The decision to employ individuals "of a particular religion" under § 2000e-1(a) and § 2000e-2(e) (2) has been interpreted to include the decision to terminate an employee whose conduct or religious beliefs are inconsistent with those of its employer. See, e.g., Little v. Wuerl, 929 F.2d 944, 951 (3rd Cir. 1991); Killinger v. Samford Univ., 113 F.3d 196, 198 (11th Cir. 1997). In Little, for example, the court concluded that the Title VII exemption included the decision of a parochial school to terminate a tenured Protestant teacher who had failed to validate her second marriage by first seeking an annulment of her previous marriage through the proper canonical procedures of the Catholic church. 929 F.2d at 951. Similarly, in Killinger, the court concluded that the Title VII exemption included the decision of a Baptist university to remove a Baptist faculty member from his teaching position because his religious beliefs differed from those of the dean. 113 F.3d at 198.
Hall argues on appeal that the district court erred in finding that the College was a "religious educational institution" entitled to the Title VII exemption from religious discrimination claims. There is no Sixth Circuit precedent on point. In determining whether the College qualifies for the statutory exemption, the court must look at all the facts to decide whether the College is a religious corporation or educational institution. Killinger, 113 F.3d at 198-99. It is appropriate to consider and weigh the religious and secular characteristics of the institution. E.E.O.C. v. Townley Eng'g & Mfg.Co., 859 F.2d 610 (9th Cir. 1988), cert. denied, 489 U.S. 1077 (1989); E.E.O.C. v. Mississippi College, 626 F.2d 477 (5th Cir. 1980), cert. denied, 453 U.S. 912 (1981).
In this case, the district court properly weighed the facts and identified the specific religious and secular characteristics of the College. Based on that analysis, the district court concluded that the College had set forth sufficient evidence to support its characterization of the College as a religious educational institution. We agree.
The College qualifies for the exemption under the plain language of § 2000e-2(e) (2) because it is a "school, college, university, or other educational institution or institution of learning . . . [that] . . . is, in whole, or in substantial part, owned, supported, controlled, or managed by a . . . religious corporation." Id. Moreover, the record shows that the Baptists created the Health Care Corporation with the sole purpose of making the interrelated religious/service mission of the Baptists a reality. It accomplished this by authorizing the Corporation to "separately incorporate hospitals, clinics, home health care organizations, rehabilitation centers, health maintenance organizations, hospices, nursing homes, nursing and other schools. . . ." JA 285. The College and the Hospital are mere examples of those facilities.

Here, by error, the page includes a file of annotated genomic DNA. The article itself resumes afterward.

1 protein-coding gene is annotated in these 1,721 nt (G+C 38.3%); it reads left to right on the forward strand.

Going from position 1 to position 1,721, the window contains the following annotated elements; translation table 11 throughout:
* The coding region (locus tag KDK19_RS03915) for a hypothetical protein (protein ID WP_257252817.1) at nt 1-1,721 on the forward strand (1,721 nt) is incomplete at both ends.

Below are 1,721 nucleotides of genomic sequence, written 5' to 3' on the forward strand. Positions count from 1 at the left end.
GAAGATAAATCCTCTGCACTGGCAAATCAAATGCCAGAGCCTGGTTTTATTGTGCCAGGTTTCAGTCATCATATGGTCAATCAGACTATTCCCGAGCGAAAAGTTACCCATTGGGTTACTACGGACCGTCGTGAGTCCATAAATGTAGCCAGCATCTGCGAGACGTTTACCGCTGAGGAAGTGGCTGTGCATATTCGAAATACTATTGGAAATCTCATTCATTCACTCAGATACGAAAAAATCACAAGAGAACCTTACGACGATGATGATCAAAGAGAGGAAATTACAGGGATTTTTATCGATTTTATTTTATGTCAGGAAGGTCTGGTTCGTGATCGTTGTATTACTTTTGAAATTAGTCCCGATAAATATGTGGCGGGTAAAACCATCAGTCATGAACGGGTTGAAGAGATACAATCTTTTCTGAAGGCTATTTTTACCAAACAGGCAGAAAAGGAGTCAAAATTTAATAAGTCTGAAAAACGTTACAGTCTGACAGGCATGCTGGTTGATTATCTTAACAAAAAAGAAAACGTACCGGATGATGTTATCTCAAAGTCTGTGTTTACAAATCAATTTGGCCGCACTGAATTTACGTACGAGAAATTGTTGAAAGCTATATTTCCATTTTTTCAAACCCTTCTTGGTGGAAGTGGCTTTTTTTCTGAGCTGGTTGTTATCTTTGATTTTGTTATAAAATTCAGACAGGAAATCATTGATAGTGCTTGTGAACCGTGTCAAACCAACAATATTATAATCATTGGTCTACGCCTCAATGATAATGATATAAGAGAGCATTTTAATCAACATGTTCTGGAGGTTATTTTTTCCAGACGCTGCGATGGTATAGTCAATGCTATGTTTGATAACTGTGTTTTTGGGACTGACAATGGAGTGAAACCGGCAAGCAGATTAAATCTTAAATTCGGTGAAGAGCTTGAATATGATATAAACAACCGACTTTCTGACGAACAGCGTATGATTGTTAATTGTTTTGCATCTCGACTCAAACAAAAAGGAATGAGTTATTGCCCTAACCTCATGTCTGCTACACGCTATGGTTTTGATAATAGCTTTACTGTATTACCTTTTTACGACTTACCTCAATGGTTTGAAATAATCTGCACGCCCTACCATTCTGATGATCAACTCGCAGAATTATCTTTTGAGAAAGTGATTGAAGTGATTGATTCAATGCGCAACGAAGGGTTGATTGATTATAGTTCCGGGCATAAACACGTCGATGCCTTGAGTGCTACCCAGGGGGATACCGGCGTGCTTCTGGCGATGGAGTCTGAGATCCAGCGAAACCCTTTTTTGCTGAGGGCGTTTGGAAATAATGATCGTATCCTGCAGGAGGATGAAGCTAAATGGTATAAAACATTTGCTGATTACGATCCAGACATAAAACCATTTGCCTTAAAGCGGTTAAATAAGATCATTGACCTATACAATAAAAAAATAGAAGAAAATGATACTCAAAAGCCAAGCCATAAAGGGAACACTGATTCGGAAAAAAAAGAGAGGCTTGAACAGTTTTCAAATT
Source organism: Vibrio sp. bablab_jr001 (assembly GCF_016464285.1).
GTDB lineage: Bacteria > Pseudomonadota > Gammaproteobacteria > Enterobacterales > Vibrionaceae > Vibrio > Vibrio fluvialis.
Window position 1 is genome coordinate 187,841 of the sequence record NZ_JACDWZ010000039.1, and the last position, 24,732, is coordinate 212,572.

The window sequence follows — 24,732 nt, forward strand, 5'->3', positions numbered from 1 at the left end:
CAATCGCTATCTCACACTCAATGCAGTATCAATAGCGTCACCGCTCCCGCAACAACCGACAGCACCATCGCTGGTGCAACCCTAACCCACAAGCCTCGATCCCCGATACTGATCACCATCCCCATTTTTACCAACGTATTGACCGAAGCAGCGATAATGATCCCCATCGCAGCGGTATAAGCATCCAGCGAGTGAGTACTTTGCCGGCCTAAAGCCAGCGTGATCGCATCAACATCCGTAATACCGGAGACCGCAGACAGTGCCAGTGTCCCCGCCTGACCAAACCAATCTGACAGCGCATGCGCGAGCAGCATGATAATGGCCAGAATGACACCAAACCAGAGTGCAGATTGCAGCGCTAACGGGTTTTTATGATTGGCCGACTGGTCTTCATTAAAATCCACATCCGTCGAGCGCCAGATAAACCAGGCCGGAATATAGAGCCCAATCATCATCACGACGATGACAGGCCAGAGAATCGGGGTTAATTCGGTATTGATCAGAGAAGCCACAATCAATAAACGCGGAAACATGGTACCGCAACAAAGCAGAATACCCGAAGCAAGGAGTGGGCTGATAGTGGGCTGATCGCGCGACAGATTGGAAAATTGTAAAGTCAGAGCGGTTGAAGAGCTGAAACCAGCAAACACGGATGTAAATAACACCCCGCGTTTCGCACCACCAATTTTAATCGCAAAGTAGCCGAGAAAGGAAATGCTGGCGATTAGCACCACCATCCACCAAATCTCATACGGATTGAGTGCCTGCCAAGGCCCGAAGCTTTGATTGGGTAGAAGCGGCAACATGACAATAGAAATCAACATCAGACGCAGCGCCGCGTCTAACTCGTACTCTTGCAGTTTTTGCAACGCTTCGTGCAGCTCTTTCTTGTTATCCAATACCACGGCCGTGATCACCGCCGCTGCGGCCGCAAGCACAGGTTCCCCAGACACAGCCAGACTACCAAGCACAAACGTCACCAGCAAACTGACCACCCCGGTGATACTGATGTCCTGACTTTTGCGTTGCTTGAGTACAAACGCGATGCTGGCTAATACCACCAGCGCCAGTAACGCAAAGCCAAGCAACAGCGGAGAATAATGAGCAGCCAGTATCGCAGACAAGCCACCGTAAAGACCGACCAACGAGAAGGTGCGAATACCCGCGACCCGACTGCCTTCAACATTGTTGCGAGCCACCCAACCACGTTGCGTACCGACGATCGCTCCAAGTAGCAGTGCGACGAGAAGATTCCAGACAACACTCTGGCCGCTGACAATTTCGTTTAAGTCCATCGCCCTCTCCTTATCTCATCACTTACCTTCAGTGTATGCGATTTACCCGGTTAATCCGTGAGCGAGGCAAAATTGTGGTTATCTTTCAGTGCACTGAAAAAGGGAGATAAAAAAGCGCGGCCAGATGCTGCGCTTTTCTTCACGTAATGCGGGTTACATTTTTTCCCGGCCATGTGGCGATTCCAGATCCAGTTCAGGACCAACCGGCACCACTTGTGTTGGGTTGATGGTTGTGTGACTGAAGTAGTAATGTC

The College was founded by three sectarian organizations: the Mississippi, Arkansas and Tennessee Baptist Conventions. It is a subsidiary of the Hospital which is a subsidiary of the Health Care Corporation, and it receives funds from both the Hospital and the Corporation. The "preaching, teaching, and healing" mission of the College is subsumed in the missions of the Hospital and the Corporation. Thus, the College has a direct relationship with the Baptist church.
The College atmosphere is permeated with religious overtones. It recruits students in Baptist publications and at Baptist Conventions. Prospective students are informed of the religious mission of the College at open houses. Incoming students are informed of this mission at orientation. The College seal includes a picture of the Bible and the words "higher education with a higher purpose." All students are required to take three hours of religious studies and must comply with a dress code that reflects "Christian principles of appropriateness." JA 408. The College holds numerous prayer breakfasts and chapel programs. It has held several commencements at Baptist churches and hosted Baptist-sponsored programs. The fact that the College trains its students to be nurses and other health care professionals does not transform the institution into one that is secular. See, e.g., Mississippi College, 626 F.2d 477 (four-year co-educational liberal arts college owned and operated by the Mississippi Baptist Convention is a "religious educational institution"); Siegel v. Truett-McConnell College, Inc., 13 F. Supp. 2d 1335 (N.D. Ga. 1994) (private co-educational college of liberal arts and sciences founded by the Georgia Baptist Convention is a "religious educational institution" under Title VII).